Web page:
If your injury is severe it is generally advised to rest it as much as possible for 48 hours. Again I am not going into specific injuries here, so seek advice on your individual injury and circumstances. After that, it is generally advised to resume activity but only to the extent that you can do so without aggregating your injury further. This may mean you do a different activity or you modify the activity – you may need help working this out. You need to be prepared to take a step back from your normal practice. It is tempting to rest completely but usually this is not optimal, as exercising helps blood circulation, which in turn helps an injury to heal. However you don’t want to aggravate things further, so I would generally advise you do less than you think you can, and gradually and carefully build back up, under the guidance of you teacher. Mentally you have to be prepared to back off and take it easy, which can be harder than stopping completely. It can seem hard, because you have to face the injury, and it can be frustrating but it’s incredibly useful as a practice because life doesn’t always go as planned. Sometimes you have to keep going when things are not going the way you had planned. You can battle internally with this or you can learn to accept and embrace your current circumstances whilst taking steps forward to help you get better.

The process of dealing with an injury is very universal, so despite feeling like you are the only one going through what you are, you will probably find others have had similar experiences at some point in their lives. Yes, you are special but so is everyone else. Realizing this can help you let go of your own melodrama, so talk to others about how you feel.

Practice ahimsa. One of the ethical precepts of yoga is ahimsa, which means nonviolence. Like many things in life, it’s good to start learning to practice this on yourself before branching out into the world. It sounds easy to practice not hurting yourself but again and again, I find myself teaching this. Your body is the most amazing gift you have, it is incredible, take good care of it.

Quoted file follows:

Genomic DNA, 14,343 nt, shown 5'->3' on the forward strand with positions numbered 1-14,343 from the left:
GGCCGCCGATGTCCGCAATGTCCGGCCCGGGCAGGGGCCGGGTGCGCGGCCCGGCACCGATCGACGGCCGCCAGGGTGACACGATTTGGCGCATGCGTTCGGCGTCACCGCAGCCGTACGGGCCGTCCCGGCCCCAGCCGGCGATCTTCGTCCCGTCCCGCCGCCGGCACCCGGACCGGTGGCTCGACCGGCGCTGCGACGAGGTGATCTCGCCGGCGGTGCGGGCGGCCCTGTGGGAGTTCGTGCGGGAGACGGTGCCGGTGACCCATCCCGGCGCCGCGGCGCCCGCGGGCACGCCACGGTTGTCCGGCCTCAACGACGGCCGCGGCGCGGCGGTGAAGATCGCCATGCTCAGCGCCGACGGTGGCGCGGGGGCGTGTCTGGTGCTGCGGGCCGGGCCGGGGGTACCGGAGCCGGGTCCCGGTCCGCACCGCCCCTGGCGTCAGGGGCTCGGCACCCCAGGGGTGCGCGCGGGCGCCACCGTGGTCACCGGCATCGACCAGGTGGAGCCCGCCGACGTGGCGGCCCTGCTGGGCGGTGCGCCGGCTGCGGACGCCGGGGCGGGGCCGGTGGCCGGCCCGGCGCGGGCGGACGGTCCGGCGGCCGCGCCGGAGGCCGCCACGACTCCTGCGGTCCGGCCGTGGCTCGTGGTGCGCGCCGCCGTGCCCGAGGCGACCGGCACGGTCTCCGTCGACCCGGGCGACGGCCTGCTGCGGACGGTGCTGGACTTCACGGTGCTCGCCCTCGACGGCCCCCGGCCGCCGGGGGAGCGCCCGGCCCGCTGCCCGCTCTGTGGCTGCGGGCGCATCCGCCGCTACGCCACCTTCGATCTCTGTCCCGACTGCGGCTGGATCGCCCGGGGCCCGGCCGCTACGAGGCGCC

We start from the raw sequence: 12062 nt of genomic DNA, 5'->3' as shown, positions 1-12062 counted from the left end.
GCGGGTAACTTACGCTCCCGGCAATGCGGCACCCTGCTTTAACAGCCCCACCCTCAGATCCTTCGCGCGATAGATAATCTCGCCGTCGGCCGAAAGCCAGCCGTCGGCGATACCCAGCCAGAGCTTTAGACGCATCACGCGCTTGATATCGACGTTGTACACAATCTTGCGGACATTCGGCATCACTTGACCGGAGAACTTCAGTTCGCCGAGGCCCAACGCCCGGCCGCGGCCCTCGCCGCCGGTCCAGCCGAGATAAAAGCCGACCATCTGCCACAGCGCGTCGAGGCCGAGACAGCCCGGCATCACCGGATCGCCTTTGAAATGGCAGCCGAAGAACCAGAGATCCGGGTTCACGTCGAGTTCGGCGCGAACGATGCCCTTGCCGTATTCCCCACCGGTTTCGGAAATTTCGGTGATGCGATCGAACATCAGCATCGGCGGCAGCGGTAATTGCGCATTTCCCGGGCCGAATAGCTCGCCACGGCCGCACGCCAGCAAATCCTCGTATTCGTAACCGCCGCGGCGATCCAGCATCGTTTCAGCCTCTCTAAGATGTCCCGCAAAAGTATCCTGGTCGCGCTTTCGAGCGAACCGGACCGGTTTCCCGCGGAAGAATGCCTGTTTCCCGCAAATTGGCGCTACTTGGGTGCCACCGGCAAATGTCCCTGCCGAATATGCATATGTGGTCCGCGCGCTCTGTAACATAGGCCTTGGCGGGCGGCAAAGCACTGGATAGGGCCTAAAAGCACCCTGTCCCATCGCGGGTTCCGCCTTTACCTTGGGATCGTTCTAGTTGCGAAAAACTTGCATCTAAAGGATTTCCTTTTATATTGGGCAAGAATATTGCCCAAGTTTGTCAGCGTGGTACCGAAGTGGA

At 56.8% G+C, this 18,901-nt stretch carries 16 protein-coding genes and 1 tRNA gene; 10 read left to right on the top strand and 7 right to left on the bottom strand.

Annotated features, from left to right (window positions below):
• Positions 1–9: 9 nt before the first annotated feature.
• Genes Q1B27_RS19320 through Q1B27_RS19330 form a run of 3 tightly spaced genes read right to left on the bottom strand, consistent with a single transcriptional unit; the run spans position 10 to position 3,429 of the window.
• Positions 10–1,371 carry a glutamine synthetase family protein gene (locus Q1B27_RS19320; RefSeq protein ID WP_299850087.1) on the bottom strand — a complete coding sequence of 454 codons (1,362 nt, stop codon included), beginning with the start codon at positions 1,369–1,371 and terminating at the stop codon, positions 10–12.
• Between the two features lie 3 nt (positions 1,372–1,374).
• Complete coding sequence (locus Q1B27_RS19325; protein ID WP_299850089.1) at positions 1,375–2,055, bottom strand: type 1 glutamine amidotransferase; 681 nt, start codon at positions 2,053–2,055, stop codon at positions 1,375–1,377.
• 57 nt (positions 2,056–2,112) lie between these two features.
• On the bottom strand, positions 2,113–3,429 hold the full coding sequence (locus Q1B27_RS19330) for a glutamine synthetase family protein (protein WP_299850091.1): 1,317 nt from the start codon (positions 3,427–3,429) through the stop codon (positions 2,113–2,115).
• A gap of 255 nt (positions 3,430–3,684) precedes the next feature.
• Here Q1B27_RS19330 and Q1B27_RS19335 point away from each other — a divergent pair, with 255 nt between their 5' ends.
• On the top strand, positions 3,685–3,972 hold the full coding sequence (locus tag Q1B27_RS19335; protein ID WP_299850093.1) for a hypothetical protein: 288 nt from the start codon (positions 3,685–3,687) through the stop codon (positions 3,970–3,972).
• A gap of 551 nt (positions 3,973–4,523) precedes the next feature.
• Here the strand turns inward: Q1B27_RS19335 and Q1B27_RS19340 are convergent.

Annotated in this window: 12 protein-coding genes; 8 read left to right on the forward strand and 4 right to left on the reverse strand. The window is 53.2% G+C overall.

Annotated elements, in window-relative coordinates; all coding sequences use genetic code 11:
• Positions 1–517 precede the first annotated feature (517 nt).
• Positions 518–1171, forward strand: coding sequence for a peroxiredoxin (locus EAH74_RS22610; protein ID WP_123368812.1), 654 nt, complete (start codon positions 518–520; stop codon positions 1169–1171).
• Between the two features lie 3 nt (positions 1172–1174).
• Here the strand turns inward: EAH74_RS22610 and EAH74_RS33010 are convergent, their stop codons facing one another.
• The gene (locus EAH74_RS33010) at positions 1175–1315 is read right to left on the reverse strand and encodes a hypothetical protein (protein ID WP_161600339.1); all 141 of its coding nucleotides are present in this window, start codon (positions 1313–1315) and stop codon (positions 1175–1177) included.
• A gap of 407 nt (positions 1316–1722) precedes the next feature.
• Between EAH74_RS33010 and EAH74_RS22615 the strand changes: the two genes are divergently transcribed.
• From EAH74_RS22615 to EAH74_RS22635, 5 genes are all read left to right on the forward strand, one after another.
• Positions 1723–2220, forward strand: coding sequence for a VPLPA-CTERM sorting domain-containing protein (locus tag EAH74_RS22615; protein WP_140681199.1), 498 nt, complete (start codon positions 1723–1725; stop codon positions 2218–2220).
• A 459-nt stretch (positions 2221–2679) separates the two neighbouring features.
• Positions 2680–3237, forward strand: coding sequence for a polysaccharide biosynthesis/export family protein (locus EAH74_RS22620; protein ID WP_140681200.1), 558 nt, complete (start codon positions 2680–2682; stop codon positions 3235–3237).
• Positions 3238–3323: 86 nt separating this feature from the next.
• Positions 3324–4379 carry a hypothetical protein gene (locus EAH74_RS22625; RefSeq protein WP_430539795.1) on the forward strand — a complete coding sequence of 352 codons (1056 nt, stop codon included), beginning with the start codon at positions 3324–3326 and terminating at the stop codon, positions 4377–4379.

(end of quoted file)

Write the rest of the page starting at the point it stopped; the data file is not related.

Yoga is not about advancing your physical practice, it is easy to get distracted by that. The real yoga happens practicing when you don’t want to as well as when you do. Take some time to reconnect with the bigger reasons of why you practice, be it because it makes you calmer, more focused or enhances your wellbeing. Remind yourself of that and work with what you have.

Have you ever been injured? What did you learn from it?

 

When life doesn’t go as planned, can you accept it as it is

Suffering is caused when there was a mismatch between expectation and reality. Such a simple concept, but understanding it has really helped me to handle challenges that life inevitably throws at us.

Things don’t always go our way. It’s inevitable because not everything is within our control. Life would be pretty dull if it was probably. So when things are not going your way you have a choice. You can accept reality as it is even if you then do whatever you can do to change it. Or you can get frustrated, angry and anxious about the way things are. You can try to fight it, but that in itself will probably not change the reality you find yourself in.

Yoga can help you develop flexibilty in your expectations as will as your body. Photo by Nata Moraru

Yoga can help you develop flexibilty in your expectations as will as your body

I think it’s very natural to feel frustrated when things aren’t gong your way. It’s not particularly useful though. I am not saying you should lie down and accept your fate and not do anything to resolve your problem. You absolutely should. But sometimes that starts with accepting things as they are. If you don’t accept reality, it will still be reality – it’s just that you will be fighting it.

This all sounds really simplistic I know, but it really has had a major impact on how I handle life’s curveballs. How does yoga come into all this? Well yoga can help you to be more aware of the present moment and as you become more aware, that you have a choice about how you respond to something. As you notice these moments of choice more and more, you will become aware that often getting frustrated doesn’t get you anywhere. You might still feel frustrated. That’s normal. And you should absolutely not judge yourself for that either! Just notice it and see how quickly you can accept what is actually happening. And if it’s appropriate, or possible, to do something about it.

I know this is so much easier to say sometimes than to do. It’s important not to judge yourself if you find it difficult to accept your circumstances or your pain. We all go through challenges sometimes and some problems are easier to embrace than others. Just apply this whenever you can, I hope it helps you as much as it helps me.

Has yoga helped you to embrace life’s challenges? How….